Updated: Nov 20, 2019
I’m due to go off on safari next year, albeit in South Africa rather than Tanzania, so the theme of this game piqued my interest. It’s a deck builder card game but, unlike most two-player deck builders, this isn't a combat game; players aren’t trying to blow each other up or beat their opponent down. In Serengeti (subtitled 'A Race for Life'), the players are each trying to ‘track’ the various species of animal and add the animal cards to their deck. They are doing so both to make use of the animals’ special abilities and to score a victory point simply for every species where they end the game with more cards than their opponent.
Cards can all be used for one of their two special abilities or just for their energy value (every card has a value of one point of energy). Players are not, in the main, spending energy to acquire the animal cards but energy often has to be used when activating the animal’s special abilities on a subsequent turn. You have to have an eye to what your opponent has collected, and there are a couple of tug-of-war scoring tracks where players are in competition, but, in play, Serengeti doesn’t feel like a ‘take that’ game; instead, this is a game where you are mainly focused on making the best use of your cards in order to create a productive ‘engine’.
Serengeti is quick to play: an event deck doubles as a timer, limiting each game to a maximum of 12 rounds or ‘seasons’. Players are always drawing and using five cards (more by making use of some animals’ special abilities) and so this is a game where, once you are familiar with the card icons, turns are brisk and there is very little down time. Some of the iconography could perhaps be clearer, however, so, for your first couple of games, you can expect to find you have to look up what each card can do. After a few plays, you’ll appreciate that there’s rather more to this game than simply grabbing cards; there's strategy in manipulating your deck to best advantage. You’ll also appreciate that your discard pile only takes, at most, a couple of ‘seasons’ to recycle, making this game less dependent on the luck of the draw than commonly the case with deck builders.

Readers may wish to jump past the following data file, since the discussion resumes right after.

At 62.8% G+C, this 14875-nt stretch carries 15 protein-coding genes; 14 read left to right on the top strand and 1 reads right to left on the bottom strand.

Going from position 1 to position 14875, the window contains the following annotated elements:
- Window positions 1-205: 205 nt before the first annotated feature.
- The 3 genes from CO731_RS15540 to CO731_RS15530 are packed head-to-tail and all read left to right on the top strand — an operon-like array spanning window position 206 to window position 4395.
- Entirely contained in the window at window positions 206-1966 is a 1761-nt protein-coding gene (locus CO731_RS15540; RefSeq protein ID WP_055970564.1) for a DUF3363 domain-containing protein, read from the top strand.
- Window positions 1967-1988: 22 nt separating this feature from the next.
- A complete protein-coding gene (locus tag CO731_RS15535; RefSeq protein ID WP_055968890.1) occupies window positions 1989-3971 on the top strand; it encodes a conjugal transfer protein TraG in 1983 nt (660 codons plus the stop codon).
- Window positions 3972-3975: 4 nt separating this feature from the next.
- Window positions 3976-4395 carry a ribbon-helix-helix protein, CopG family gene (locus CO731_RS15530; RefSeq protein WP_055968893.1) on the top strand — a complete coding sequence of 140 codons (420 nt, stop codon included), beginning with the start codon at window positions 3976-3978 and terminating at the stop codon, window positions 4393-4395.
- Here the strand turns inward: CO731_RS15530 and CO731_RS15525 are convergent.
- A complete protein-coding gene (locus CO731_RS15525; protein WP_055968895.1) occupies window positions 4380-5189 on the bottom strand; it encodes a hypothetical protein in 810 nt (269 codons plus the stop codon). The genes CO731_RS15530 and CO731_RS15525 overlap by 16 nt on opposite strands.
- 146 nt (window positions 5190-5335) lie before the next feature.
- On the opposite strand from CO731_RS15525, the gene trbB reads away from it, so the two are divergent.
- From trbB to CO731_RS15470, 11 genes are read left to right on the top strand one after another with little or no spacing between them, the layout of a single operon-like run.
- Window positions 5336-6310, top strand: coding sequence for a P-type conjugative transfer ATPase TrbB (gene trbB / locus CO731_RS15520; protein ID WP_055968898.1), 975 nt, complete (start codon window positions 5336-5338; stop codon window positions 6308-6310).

Serengeti is designed by Rogue Marechal and published by Hal-13. An expanded version of the game is currently on Kickstarter... The attractive artwork by Katia Filipovic adds greatly to the game’s appeal. I might just be taking it with me on my trip to the Kruger National Park.